The Fall’s former bassist Steve Hanley heads to Islington to launch tell-all new book

Steve Hanley

Steve Hanley - Credit: Archant

A member of seminal post-punk group The Fall heads to Islington on Friday to launch his tell-all memoir to the public.

The Fall: Beggars Banquet photo shoot, Camden, 1984. (L to R) Paul Hanley, Mark E Smith, Karl Burns,

The Fall: Beggars Banquet photo shoot, Camden, 1984. (L to R) Paul Hanley, Mark E Smith, Karl Burns, Brix Smith, Steve Hanley, Craig Scanlon. - Credit: Archant

Steve Hanley, former bassist with the band, will be giving a talk and signing copies of his book The Big Midweek at Waterstones, in Islington Green, from 8pm.

After spending more than 17 years with The Fall, Mr Hanley helped define the sound and innovative reputation of a group that was renowned for never fitting in.

“The book’s a story really, a story about a band - an idiosyncratic band,” said Hanley. “I’m telling the story of a lad growing up in the music business, living the dream and becoming disillusioned with it”.

The Fall have performed for nearly 40 years, although only one member, front man Mark E. Smith, has never left.

“I wanted to dispel the myth that The Fall was just Mark Smith and a bunch of hired hands - it’s a myth perpetuated by Mark.

“Sure, the line up changed over the years but there was a solid core of the band, a handful of us.”

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Asked why this was the first book to have come from inside the band since it was formed in 1974, Hanley’s answer was resolute: “Everyone’s too damaged”.

He added: “There are perhaps three people who could write it, who were in it for long enough to give a real viewpoint, but it’s especially difficult when you’re writing about real people.”

Stormy relations between the band’s front man and The Fall’s other members came to characterise the group. “From my point of view I didn’t know any different. I’d gone into the group straight from school, the dynamic under Mark became my day to day.”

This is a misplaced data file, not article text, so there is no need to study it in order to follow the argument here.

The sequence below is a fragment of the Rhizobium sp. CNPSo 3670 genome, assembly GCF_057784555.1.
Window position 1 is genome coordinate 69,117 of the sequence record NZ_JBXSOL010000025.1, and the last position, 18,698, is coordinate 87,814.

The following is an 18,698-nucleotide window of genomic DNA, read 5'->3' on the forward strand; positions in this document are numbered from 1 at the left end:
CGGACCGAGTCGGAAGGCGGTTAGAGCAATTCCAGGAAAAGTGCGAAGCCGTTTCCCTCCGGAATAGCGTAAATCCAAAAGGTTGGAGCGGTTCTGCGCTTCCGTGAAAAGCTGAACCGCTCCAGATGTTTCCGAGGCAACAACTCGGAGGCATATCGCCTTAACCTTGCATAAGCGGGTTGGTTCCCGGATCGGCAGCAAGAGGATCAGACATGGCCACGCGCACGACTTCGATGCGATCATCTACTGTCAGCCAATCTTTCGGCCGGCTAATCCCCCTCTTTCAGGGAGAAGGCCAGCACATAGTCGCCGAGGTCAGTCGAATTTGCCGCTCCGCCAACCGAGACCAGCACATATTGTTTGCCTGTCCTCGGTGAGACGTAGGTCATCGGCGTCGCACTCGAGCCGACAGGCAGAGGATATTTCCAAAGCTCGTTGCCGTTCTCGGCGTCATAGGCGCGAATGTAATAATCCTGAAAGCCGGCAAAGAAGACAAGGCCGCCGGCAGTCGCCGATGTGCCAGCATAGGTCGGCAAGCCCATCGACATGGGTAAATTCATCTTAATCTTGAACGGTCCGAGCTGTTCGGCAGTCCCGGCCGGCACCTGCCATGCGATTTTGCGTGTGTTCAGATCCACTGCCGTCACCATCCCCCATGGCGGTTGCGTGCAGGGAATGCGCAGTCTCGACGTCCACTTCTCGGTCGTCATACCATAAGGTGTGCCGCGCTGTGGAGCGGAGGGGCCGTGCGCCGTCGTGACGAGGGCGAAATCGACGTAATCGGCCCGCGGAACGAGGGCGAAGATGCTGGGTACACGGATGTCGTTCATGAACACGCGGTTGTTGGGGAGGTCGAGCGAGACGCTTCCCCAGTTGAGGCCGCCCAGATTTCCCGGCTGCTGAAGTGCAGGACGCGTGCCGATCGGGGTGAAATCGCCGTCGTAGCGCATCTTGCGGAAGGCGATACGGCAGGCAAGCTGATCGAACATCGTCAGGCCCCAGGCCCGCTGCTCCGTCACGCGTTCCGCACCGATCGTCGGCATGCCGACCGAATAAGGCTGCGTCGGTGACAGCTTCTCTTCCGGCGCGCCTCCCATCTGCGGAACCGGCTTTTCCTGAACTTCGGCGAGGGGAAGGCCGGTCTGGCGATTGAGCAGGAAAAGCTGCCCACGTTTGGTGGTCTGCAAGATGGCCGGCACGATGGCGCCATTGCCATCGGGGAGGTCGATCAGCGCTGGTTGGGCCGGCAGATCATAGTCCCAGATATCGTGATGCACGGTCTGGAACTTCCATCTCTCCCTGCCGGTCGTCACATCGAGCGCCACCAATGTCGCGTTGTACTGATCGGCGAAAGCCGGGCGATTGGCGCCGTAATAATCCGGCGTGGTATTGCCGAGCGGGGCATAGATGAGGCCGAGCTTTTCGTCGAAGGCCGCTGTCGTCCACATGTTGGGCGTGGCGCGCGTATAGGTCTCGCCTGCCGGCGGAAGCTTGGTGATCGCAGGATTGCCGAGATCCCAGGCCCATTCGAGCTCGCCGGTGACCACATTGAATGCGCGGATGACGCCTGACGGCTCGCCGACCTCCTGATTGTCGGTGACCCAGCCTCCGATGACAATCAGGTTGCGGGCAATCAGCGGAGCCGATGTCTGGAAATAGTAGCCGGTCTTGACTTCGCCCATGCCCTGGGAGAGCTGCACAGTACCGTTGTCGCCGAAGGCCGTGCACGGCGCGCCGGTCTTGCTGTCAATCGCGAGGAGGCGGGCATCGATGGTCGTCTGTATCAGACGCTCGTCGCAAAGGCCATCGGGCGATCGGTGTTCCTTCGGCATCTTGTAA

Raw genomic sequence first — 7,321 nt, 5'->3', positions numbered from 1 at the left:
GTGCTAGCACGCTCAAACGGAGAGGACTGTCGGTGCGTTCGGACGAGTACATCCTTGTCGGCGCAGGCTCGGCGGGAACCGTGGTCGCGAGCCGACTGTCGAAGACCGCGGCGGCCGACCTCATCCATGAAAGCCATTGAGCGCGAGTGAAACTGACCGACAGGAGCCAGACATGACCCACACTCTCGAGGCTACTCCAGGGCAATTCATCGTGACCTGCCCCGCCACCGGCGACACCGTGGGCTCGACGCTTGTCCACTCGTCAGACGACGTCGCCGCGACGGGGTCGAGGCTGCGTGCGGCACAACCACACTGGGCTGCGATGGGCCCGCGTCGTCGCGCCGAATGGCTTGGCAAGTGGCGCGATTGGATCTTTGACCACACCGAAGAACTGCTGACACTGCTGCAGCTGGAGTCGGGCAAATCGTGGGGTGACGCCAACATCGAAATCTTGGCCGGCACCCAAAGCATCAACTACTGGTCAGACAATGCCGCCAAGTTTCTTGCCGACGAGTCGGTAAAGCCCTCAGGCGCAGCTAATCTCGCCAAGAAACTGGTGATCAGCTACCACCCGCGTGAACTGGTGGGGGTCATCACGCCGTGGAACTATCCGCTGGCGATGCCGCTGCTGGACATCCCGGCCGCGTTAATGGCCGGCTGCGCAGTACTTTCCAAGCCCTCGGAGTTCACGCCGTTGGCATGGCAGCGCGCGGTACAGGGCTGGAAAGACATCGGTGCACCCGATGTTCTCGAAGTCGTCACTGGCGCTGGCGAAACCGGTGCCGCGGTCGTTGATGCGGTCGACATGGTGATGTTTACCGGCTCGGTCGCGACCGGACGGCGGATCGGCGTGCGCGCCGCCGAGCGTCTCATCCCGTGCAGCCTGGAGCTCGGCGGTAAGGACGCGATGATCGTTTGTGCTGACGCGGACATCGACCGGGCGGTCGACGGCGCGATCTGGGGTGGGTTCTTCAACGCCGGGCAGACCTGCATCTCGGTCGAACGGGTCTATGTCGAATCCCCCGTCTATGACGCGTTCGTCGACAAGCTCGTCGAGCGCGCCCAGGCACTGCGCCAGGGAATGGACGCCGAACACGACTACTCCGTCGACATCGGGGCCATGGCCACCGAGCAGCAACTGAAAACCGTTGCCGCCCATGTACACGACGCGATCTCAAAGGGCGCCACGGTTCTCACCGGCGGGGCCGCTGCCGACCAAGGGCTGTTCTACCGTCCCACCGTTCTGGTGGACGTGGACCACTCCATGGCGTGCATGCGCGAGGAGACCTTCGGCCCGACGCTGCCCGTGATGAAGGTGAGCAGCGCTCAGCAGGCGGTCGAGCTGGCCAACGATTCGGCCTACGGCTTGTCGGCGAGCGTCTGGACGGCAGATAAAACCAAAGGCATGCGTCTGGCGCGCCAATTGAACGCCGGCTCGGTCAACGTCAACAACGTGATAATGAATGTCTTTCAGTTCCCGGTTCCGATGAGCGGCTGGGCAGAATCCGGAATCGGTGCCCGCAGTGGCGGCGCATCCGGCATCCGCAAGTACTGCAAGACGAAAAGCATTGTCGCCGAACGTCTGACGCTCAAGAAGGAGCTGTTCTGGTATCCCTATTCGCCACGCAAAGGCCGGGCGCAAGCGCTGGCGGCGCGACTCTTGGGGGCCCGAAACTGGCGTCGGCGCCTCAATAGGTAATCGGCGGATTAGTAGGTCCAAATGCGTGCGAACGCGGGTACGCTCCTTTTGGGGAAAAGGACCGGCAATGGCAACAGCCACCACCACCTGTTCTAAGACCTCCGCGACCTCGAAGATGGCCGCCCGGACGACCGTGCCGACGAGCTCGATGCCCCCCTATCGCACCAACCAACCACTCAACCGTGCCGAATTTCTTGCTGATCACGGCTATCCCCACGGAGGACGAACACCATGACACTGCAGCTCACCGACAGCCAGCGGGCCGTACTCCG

Olivia Piekarski who co-wrote the book said: “The book’s written in the first person, it’s a real insider’s perspective but with the benefit of hindsight.”

Mr Hanley added: “There were things that I can write about now that I couldn’t comment on at the time - things that I would have done differently, things I wouldn’t have signed - we signed away lots of the rights over the ‘I am Kurious, Oranj’ ballet but they were doing boxsets and remakes 30 years later.”

While The Fall are perhaps best known for their eccentric style and puzzling lyrics, The Big Midweek also explores life as part of The Fall family.

Ms Piekarski said: “People think of The Fall as dark and mysterious but their story has so many funny moments that we wanted to bring out.”

Mr Hanley added: “The work ethic made The Fall what it was - a real Manchester working class attitude that other bands just didn’t have.

“Sure, not every album was great but it was a real diary of what the band was doing. Making so much music allowed us to experiment and take risks, to not worry about it”

He added: “Public speaking isn’t really what bass players do but we can’t wait to launch the book. It’s had such a great reception from the most important critics - the fans.

Steve Hanley and Olivia Piekarski will be giving a talk and signing copies of the book at Waterstones Islington from 8pm on Friday.